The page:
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Why I Prefer to Say My Daughter Was 'Medically Complex' Rather Than 'Medically Fragile'

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When people refer to very medically involved individuals, there are two terms that seem to be used often: “medically complex” and “medically fragile.” Neither is really offensive, and there is no right or wrong term. Recently, I was explaining some of the vision behind Casey’s Circle and used the term “medically complex” frequently when referring to the population we serve. I was asked why I prefer to say “complex” versus “fragile.”

Good question! Casey was absolutely fragile when it came to her medical condition. Someone could be in the same house (never even coming in contact with Casey) and she could catch the slightest cold or flu that would often lead to in-depth medical attention. However, I never liked to think of her as fragile.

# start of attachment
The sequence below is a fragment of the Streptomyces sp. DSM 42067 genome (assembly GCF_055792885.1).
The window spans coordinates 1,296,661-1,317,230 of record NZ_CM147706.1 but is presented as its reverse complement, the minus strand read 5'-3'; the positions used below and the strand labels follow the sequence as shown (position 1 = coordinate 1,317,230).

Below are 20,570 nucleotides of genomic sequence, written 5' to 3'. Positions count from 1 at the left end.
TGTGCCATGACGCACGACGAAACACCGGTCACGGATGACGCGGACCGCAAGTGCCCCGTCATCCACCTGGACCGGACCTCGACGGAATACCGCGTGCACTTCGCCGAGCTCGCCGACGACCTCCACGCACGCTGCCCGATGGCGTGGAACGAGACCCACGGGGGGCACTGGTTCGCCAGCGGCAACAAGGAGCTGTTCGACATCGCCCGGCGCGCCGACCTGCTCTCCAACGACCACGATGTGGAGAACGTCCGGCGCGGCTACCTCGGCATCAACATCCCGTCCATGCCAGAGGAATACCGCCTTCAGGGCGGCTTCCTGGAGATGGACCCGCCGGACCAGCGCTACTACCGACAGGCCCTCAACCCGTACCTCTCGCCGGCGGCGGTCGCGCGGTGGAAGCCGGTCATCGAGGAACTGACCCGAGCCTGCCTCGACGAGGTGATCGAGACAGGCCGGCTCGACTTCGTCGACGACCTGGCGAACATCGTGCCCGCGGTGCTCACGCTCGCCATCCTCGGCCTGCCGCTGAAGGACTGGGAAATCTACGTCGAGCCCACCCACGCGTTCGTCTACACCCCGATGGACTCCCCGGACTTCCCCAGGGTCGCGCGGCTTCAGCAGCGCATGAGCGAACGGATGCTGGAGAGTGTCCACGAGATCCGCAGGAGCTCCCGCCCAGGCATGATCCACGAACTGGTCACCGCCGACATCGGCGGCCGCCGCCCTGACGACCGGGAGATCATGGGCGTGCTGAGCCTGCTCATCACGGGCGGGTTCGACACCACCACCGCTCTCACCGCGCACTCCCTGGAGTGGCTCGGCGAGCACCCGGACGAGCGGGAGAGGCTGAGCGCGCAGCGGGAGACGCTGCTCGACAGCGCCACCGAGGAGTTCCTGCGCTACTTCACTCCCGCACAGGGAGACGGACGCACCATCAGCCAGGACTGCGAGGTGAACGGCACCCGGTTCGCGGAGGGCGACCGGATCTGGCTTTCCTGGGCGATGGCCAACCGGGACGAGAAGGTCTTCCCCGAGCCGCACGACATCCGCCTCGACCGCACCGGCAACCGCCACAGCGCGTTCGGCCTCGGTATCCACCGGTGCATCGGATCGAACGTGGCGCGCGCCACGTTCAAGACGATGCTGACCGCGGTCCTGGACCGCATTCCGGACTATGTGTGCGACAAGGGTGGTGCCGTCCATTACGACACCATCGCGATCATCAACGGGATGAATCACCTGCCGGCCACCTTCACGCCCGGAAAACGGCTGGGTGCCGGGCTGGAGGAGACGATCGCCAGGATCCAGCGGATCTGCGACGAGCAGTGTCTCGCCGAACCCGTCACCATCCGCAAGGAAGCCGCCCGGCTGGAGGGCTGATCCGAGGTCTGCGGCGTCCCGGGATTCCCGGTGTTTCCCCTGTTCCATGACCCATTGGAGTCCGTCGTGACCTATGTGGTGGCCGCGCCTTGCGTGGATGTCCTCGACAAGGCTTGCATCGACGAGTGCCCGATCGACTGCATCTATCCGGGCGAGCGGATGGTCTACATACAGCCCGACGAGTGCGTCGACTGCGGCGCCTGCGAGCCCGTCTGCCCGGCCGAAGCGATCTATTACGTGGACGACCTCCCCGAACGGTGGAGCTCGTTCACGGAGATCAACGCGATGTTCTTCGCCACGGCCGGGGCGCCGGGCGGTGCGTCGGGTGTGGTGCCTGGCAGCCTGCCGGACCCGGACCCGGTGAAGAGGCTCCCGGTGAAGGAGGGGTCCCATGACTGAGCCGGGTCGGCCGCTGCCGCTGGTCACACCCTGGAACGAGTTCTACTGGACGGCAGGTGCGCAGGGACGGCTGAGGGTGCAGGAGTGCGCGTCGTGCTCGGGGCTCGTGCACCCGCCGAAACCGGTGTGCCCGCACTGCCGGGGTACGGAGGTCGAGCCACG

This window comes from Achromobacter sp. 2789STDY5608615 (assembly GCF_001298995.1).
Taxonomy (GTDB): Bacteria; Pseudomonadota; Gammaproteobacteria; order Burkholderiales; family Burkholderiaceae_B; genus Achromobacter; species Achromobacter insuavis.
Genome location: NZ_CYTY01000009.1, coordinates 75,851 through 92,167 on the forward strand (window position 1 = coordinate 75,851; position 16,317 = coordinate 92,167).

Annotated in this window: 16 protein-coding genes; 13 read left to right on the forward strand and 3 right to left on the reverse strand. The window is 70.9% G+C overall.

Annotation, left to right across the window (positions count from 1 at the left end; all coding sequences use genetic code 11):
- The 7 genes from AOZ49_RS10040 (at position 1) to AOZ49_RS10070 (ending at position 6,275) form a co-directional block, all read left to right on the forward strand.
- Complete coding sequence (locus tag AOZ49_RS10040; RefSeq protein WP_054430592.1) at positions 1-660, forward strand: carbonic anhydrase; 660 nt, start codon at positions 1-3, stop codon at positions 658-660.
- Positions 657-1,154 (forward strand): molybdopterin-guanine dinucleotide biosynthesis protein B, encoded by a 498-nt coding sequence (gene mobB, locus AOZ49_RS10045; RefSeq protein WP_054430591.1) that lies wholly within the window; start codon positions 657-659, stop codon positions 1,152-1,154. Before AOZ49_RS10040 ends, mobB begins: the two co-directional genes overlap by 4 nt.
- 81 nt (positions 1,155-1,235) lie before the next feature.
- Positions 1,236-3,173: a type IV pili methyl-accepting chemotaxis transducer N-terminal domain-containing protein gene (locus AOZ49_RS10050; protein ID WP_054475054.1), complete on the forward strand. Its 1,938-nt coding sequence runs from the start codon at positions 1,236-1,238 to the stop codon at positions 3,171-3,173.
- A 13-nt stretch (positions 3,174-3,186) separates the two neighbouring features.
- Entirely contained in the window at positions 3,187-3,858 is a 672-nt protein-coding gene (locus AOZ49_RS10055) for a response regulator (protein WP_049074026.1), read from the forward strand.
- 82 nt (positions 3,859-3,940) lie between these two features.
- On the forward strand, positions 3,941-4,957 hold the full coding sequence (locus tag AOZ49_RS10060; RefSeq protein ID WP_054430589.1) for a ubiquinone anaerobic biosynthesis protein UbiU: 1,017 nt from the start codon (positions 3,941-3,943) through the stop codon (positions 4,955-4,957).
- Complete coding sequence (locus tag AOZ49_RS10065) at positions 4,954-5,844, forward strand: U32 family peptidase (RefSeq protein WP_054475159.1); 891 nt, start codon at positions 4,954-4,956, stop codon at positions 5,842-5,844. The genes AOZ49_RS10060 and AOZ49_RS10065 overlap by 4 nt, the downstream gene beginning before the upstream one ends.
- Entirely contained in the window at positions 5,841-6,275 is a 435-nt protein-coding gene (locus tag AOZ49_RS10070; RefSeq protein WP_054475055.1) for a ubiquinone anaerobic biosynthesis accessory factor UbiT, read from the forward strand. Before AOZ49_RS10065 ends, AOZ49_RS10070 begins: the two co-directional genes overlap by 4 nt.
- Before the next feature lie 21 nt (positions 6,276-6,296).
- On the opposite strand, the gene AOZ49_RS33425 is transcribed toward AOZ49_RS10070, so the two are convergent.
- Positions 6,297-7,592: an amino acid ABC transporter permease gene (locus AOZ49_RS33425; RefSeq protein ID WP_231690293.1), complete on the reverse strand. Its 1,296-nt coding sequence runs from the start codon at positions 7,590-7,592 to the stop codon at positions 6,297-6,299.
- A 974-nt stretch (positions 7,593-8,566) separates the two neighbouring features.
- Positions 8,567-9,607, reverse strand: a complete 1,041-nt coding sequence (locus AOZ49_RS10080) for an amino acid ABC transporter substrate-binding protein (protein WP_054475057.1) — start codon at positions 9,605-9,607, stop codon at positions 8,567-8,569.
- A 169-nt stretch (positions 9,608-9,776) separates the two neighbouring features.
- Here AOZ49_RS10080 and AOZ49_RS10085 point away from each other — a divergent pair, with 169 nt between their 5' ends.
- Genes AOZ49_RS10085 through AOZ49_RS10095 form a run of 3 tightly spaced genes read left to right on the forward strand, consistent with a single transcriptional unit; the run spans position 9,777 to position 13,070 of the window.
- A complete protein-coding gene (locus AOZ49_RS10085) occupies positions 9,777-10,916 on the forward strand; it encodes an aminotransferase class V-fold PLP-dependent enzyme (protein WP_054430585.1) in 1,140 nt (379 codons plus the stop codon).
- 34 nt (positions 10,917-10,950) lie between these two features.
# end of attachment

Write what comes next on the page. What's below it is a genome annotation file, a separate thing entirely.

In as many ways as she was medically fragile, she was also invincible. She overcame more in her life than many of us will ever face. She was stronger than anyone I have ever known. When it came to her perseverance and determination, she was not fragile at all. In this sense, to me she was more like a superhero than fragile. I feel as if “medically fragile” can take away from how strong she was, and how strong others with these types of diagnoses really are.

If someone else were to refer to Casey as “medically fragile,” I would not take offense to the term. Nor would I correct them. I personally choose to use “medically complex.” Casey was complex in many ways —medical is just one. At the end of the day, something like medical terminology is up to the parents’ or child’s preference. If you prefer to think of your child as “medically fragile,” that’s also perfectly fine. Like they say,”to-may-to, to-mah-to.”

Follow this journey on Casey Barnes.

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Lead photo source: Thinkstock Images

Originally published: April 26, 2016
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